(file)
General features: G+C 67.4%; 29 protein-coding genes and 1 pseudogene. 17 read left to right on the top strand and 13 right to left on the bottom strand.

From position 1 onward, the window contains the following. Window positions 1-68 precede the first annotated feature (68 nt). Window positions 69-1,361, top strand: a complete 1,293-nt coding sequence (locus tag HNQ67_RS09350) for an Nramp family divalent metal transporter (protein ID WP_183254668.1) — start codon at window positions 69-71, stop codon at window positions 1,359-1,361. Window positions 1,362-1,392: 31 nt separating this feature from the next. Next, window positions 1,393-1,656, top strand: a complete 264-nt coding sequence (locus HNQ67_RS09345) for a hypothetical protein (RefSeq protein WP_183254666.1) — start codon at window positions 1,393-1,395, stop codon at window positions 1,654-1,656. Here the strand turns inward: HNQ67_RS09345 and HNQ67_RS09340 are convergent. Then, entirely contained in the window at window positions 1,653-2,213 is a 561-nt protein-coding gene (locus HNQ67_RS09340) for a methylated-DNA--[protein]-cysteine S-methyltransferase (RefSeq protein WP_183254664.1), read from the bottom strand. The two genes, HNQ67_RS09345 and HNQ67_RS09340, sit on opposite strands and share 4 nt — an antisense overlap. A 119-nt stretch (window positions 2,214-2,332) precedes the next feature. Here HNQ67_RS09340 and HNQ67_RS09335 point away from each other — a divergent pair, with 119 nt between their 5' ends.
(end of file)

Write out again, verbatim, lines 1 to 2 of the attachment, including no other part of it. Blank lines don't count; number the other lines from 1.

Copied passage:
General features: G+C 67.4%; 29 protein-coding genes and 1 pseudogene. 17 read left to right on the top strand and 13 right to left on the bottom strand.

From position 1 onward, the window contains the following. Window positions 1-68 precede the first annotated feature (68 nt). Window positions 69-1,361, top strand: a complete 1,293-nt coding sequence (locus tag HNQ67_RS09350) for an Nramp family divalent metal transporter (protein ID WP_183254668.1) — start codon at window positions 69-71, stop codon at window positions 1,359-1,361. Window positions 1,362-1,392: 31 nt separating this feature from the next. Next, window positions 1,393-1,656, top strand: a complete 264-nt coding sequence (locus HNQ67_RS09345) for a hypothetical protein (RefSeq protein WP_183254666.1) — start codon at window positions 1,393-1,395, stop codon at window positions 1,654-1,656. Here the strand turns inward: HNQ67_RS09345 and HNQ67_RS09340 are convergent. Then, entirely contained in the window at window positions 1,653-2,213 is a 561-nt protein-coding gene (locus HNQ67_RS09340) for a methylated-DNA--[protein]-cysteine S-methyltransferase (RefSeq protein WP_183254664.1), read from the bottom strand. The two genes, HNQ67_RS09345 and HNQ67_RS09340, sit on opposite strands and share 4 nt — an antisense overlap. A 119-nt stretch (window positions 2,214-2,332) precedes the next feature. Here HNQ67_RS09340 and HNQ67_RS09335 point away from each other — a divergent pair, with 119 nt between their 5' ends.